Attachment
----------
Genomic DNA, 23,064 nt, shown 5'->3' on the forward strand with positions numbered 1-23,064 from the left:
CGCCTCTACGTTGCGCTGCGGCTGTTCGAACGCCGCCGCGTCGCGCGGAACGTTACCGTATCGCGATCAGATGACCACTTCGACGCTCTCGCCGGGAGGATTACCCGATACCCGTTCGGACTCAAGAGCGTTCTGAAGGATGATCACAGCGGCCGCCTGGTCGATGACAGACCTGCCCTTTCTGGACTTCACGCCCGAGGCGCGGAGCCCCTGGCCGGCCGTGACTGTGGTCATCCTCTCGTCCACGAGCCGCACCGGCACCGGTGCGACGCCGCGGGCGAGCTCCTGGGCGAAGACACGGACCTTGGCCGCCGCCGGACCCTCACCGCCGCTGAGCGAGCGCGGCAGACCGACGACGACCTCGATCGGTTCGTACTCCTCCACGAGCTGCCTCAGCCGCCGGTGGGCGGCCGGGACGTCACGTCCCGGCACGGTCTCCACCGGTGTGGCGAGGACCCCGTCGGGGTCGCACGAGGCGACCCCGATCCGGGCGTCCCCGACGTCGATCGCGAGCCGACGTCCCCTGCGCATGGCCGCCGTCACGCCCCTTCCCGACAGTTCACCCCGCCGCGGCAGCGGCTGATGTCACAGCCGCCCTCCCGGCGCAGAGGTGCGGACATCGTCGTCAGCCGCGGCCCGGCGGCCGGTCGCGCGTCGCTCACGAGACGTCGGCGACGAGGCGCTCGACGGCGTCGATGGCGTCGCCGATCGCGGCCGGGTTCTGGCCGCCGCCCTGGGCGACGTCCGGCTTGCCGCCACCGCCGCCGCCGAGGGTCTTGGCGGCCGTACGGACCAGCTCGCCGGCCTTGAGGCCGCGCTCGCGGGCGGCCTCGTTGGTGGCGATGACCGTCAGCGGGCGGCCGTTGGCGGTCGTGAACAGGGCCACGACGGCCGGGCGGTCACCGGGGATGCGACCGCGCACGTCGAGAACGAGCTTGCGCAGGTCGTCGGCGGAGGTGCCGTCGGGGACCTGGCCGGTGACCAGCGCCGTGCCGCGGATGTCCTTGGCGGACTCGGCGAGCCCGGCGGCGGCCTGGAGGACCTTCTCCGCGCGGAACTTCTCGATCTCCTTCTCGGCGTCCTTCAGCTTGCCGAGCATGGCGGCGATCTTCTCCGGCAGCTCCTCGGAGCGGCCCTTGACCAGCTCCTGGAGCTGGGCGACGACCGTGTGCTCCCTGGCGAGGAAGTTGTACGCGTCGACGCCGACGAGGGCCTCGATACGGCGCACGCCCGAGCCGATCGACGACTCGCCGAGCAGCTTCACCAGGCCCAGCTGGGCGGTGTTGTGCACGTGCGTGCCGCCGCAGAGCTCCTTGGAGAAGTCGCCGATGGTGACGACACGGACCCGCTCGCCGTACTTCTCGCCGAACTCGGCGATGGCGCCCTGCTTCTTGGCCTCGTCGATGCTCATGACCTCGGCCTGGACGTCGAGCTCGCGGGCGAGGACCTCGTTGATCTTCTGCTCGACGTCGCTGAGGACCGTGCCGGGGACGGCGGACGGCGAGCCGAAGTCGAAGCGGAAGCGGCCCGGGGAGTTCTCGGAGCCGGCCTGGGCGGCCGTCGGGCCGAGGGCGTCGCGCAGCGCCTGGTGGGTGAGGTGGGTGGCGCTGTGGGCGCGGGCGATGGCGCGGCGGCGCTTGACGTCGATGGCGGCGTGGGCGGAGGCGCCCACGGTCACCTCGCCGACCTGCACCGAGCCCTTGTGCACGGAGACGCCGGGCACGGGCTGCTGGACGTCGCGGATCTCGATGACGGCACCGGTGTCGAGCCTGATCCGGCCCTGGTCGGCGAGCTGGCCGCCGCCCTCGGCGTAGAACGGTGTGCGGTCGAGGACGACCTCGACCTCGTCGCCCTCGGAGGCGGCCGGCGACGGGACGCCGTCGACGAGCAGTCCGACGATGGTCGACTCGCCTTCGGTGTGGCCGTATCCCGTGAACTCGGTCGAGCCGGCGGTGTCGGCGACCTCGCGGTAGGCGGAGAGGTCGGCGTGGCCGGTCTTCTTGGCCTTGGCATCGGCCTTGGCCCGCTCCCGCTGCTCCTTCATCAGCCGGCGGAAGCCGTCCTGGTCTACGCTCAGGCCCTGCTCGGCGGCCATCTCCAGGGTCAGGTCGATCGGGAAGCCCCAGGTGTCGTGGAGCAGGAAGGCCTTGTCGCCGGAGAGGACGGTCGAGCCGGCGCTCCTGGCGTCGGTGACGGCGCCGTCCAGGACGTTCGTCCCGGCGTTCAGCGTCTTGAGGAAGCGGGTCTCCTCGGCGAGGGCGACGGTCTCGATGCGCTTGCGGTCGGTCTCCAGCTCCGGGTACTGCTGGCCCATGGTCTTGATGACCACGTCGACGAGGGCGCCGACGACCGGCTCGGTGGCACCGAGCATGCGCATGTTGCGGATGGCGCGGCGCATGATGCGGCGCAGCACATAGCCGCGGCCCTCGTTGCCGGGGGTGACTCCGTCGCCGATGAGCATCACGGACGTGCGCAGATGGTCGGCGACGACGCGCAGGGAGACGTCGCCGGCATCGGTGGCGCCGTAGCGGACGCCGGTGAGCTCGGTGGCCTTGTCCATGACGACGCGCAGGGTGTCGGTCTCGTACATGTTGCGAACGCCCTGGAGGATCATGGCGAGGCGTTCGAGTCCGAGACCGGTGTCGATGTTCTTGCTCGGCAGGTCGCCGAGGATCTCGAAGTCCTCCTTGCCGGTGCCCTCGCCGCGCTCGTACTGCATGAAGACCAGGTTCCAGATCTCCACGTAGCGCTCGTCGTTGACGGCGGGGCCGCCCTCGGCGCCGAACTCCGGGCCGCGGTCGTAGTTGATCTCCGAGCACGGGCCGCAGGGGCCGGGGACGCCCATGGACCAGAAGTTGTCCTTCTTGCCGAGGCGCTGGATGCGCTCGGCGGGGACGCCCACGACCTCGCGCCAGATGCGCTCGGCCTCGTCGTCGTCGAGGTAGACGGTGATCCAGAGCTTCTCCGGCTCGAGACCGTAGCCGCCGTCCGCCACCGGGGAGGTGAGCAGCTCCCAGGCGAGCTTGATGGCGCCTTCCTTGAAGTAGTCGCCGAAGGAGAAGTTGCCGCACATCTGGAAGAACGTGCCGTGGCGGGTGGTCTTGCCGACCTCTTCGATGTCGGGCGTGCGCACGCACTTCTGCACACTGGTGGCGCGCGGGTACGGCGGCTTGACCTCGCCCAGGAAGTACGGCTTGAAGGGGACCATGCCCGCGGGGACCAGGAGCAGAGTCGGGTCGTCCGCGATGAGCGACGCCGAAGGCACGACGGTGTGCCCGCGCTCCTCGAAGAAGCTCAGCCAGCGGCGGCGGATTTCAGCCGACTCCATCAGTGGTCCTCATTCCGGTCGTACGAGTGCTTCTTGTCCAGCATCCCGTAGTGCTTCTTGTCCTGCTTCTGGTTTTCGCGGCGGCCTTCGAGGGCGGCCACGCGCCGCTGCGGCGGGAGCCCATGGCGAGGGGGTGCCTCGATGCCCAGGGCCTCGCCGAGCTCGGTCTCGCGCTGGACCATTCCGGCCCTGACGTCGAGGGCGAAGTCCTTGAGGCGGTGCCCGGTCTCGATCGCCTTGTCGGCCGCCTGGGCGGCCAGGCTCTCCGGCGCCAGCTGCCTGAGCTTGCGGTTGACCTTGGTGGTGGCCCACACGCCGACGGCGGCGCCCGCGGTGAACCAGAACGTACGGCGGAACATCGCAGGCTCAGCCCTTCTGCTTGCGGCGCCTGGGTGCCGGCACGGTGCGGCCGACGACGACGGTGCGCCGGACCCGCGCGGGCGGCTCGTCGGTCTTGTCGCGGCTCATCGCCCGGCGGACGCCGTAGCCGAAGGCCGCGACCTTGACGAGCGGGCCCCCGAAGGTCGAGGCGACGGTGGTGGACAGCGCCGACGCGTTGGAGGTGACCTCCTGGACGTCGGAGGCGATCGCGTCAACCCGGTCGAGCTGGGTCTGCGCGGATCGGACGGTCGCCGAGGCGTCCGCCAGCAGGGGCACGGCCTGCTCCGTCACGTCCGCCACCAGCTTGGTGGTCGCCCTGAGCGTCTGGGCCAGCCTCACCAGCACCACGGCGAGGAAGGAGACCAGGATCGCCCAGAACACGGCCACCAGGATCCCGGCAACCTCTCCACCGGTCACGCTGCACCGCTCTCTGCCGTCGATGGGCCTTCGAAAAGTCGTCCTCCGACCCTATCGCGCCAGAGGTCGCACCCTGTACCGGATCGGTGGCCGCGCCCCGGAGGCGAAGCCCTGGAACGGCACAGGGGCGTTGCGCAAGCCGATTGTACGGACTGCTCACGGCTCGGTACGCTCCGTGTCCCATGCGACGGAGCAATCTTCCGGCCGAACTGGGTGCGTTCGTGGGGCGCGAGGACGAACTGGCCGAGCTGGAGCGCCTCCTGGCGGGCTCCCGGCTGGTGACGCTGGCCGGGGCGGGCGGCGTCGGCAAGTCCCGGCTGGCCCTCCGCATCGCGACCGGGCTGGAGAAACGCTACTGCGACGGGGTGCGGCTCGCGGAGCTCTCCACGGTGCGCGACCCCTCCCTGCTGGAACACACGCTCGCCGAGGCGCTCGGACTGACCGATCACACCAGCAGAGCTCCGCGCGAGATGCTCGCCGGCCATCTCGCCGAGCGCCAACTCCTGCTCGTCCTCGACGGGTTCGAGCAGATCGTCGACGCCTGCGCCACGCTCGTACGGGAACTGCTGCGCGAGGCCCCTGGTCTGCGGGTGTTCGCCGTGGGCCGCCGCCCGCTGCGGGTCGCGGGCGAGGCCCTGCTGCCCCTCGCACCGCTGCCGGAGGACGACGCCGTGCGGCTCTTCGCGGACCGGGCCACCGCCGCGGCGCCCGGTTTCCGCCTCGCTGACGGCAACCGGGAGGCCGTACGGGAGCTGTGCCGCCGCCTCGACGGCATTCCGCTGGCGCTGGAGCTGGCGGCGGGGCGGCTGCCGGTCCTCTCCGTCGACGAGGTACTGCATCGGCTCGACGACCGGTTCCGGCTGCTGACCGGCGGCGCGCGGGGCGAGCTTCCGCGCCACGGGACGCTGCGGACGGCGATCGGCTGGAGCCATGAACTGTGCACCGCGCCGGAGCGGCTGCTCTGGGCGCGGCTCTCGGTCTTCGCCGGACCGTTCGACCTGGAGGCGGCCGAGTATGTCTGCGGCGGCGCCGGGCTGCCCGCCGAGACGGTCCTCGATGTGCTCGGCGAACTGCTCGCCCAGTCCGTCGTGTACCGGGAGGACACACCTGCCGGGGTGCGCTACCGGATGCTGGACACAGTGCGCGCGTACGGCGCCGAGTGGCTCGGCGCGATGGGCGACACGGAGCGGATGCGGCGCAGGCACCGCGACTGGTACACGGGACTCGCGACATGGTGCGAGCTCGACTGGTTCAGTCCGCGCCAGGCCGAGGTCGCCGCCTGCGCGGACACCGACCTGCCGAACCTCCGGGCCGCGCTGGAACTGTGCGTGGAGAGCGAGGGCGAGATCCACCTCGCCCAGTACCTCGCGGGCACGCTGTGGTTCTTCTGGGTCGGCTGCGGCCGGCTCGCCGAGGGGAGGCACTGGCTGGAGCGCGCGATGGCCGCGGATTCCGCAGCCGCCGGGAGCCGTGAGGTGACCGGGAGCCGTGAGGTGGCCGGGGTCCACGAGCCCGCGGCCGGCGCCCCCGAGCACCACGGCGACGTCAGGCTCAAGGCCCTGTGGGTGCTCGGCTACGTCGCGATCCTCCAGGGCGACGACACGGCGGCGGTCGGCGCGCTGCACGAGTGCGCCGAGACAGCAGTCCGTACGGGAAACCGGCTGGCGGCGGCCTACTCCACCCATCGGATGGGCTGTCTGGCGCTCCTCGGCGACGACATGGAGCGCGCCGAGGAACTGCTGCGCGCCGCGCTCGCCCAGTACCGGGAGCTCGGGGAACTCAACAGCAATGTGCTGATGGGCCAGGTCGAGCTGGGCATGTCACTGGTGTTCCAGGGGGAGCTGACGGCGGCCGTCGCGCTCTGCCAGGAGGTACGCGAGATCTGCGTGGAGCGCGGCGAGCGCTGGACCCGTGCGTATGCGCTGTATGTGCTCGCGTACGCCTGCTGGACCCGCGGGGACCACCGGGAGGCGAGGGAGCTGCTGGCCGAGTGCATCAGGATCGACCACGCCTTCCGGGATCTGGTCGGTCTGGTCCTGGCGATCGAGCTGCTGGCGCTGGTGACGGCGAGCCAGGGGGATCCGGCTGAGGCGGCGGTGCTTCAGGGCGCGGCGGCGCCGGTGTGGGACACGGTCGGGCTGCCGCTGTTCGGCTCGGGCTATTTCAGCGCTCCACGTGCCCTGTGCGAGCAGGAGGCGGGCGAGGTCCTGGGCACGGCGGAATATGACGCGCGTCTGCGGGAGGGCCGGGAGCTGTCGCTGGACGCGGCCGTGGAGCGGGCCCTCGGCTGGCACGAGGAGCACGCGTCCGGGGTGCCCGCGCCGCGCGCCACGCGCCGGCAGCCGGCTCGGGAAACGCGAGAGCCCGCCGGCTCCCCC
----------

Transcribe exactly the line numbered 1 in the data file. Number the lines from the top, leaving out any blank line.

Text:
Genomic DNA, 23,064 nt, shown 5'->3' on the forward strand with positions numbered 1-23,064 from the left: